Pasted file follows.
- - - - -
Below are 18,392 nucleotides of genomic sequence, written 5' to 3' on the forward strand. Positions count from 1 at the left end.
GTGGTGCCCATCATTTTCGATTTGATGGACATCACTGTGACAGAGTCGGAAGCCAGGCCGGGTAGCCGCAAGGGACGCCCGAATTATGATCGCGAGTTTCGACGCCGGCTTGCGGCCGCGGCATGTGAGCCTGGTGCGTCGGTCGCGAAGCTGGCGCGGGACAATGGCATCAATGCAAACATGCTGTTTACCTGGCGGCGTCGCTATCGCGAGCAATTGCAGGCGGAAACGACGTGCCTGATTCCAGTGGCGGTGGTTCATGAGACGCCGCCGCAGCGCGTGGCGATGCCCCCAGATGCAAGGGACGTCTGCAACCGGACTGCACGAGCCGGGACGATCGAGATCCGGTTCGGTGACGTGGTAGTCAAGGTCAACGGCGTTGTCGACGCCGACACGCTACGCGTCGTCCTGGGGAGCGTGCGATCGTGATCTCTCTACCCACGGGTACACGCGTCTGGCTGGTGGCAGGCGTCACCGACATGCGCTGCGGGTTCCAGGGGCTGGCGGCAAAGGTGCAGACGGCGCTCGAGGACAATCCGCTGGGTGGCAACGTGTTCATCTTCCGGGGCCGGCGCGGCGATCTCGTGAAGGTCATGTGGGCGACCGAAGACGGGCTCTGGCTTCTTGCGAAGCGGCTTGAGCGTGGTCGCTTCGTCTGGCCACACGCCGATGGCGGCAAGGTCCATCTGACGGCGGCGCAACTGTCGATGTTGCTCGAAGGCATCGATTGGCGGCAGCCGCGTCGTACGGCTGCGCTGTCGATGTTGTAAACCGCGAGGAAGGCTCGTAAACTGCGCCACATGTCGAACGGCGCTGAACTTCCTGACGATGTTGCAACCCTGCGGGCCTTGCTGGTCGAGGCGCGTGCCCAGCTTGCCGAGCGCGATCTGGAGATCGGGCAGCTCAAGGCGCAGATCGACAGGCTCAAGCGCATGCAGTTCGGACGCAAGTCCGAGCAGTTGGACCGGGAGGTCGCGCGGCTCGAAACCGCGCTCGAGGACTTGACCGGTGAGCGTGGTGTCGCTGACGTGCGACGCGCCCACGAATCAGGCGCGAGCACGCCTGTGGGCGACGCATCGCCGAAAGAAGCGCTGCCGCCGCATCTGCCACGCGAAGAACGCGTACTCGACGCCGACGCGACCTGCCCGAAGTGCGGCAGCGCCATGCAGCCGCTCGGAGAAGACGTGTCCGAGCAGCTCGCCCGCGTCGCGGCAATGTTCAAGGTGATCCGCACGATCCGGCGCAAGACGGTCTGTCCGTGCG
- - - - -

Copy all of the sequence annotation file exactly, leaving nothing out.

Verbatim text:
Below are 18,392 nucleotides of genomic sequence, written 5' to 3' on the forward strand. Positions count from 1 at the left end.
GTGGTGCCCATCATTTTCGATTTGATGGACATCACTGTGACAGAGTCGGAAGCCAGGCCGGGTAGCCGCAAGGGACGCCCGAATTATGATCGCGAGTTTCGACGCCGGCTTGCGGCCGCGGCATGTGAGCCTGGTGCGTCGGTCGCGAAGCTGGCGCGGGACAATGGCATCAATGCAAACATGCTGTTTACCTGGCGGCGTCGCTATCGCGAGCAATTGCAGGCGGAAACGACGTGCCTGATTCCAGTGGCGGTGGTTCATGAGACGCCGCCGCAGCGCGTGGCGATGCCCCCAGATGCAAGGGACGTCTGCAACCGGACTGCACGAGCCGGGACGATCGAGATCCGGTTCGGTGACGTGGTAGTCAAGGTCAACGGCGTTGTCGACGCCGACACGCTACGCGTCGTCCTGGGGAGCGTGCGATCGTGATCTCTCTACCCACGGGTACACGCGTCTGGCTGGTGGCAGGCGTCACCGACATGCGCTGCGGGTTCCAGGGGCTGGCGGCAAAGGTGCAGACGGCGCTCGAGGACAATCCGCTGGGTGGCAACGTGTTCATCTTCCGGGGCCGGCGCGGCGATCTCGTGAAGGTCATGTGGGCGACCGAAGACGGGCTCTGGCTTCTTGCGAAGCGGCTTGAGCGTGGTCGCTTCGTCTGGCCACACGCCGATGGCGGCAAGGTCCATCTGACGGCGGCGCAACTGTCGATGTTGCTCGAAGGCATCGATTGGCGGCAGCCGCGTCGTACGGCTGCGCTGTCGATGTTGTAAACCGCGAGGAAGGCTCGTAAACTGCGCCACATGTCGAACGGCGCTGAACTTCCTGACGATGTTGCAACCCTGCGGGCCTTGCTGGTCGAGGCGCGTGCCCAGCTTGCCGAGCGCGATCTGGAGATCGGGCAGCTCAAGGCGCAGATCGACAGGCTCAAGCGCATGCAGTTCGGACGCAAGTCCGAGCAGTTGGACCGGGAGGTCGCGCGGCTCGAAACCGCGCTCGAGGACTTGACCGGTGAGCGTGGTGTCGCTGACGTGCGACGCGCCCACGAATCAGGCGCGAGCACGCCTGTGGGCGACGCATCGCCGAAAGAAGCGCTGCCGCCGCATCTGCCACGCGAAGAACGCGTACTCGACGCCGACGCGACCTGCCCGAAGTGCGGCAGCGCCATGCAGCCGCTCGGAGAAGACGTGTCCGAGCAGCTCGCCCGCGTCGCGGCAATGTTCAAGGTGATCCGCACGATCCGGCGCAAGACGGTCTGTCCGTGCG